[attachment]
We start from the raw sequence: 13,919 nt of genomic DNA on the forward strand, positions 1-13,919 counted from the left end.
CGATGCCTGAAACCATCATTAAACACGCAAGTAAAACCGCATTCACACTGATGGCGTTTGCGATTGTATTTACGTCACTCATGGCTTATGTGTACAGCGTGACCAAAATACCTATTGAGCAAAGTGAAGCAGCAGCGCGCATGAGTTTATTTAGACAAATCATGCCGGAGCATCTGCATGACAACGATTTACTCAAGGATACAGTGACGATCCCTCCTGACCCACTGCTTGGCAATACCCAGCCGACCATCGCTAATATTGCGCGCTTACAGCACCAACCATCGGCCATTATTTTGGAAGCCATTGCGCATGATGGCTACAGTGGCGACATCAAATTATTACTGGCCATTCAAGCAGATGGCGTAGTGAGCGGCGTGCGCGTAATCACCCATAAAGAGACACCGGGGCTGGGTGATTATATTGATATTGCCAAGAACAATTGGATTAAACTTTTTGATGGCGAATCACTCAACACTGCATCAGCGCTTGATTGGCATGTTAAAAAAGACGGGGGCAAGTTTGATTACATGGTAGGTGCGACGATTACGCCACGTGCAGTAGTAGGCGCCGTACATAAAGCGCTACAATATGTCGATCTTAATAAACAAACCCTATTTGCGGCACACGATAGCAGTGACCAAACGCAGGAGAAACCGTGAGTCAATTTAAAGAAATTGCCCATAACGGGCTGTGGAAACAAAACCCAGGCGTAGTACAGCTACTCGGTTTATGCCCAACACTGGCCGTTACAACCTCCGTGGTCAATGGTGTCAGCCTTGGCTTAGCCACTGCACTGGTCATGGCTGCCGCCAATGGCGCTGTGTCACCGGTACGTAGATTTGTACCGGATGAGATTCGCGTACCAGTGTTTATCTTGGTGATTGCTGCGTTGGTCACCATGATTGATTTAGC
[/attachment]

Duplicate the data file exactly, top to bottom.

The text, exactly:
We start from the raw sequence: 13,919 nt of genomic DNA on the forward strand, positions 1-13,919 counted from the left end.
CGATGCCTGAAACCATCATTAAACACGCAAGTAAAACCGCATTCACACTGATGGCGTTTGCGATTGTATTTACGTCACTCATGGCTTATGTGTACAGCGTGACCAAAATACCTATTGAGCAAAGTGAAGCAGCAGCGCGCATGAGTTTATTTAGACAAATCATGCCGGAGCATCTGCATGACAACGATTTACTCAAGGATACAGTGACGATCCCTCCTGACCCACTGCTTGGCAATACCCAGCCGACCATCGCTAATATTGCGCGCTTACAGCACCAACCATCGGCCATTATTTTGGAAGCCATTGCGCATGATGGCTACAGTGGCGACATCAAATTATTACTGGCCATTCAAGCAGATGGCGTAGTGAGCGGCGTGCGCGTAATCACCCATAAAGAGACACCGGGGCTGGGTGATTATATTGATATTGCCAAGAACAATTGGATTAAACTTTTTGATGGCGAATCACTCAACACTGCATCAGCGCTTGATTGGCATGTTAAAAAAGACGGGGGCAAGTTTGATTACATGGTAGGTGCGACGATTACGCCACGTGCAGTAGTAGGCGCCGTACATAAAGCGCTACAATATGTCGATCTTAATAAACAAACCCTATTTGCGGCACACGATAGCAGTGACCAAACGCAGGAGAAACCGTGAGTCAATTTAAAGAAATTGCCCATAACGGGCTGTGGAAACAAAACCCAGGCGTAGTACAGCTACTCGGTTTATGCCCAACACTGGCCGTTACAACCTCCGTGGTCAATGGTGTCAGCCTTGGCTTAGCCACTGCACTGGTCATGGCTGCCGCCAATGGCGCTGTGTCACCGGTACGTAGATTTGTACCGGATGAGATTCGCGTACCAGTGTTTATCTTGGTGATTGCTGCGTTGGTCACCATGATTGATTTAGC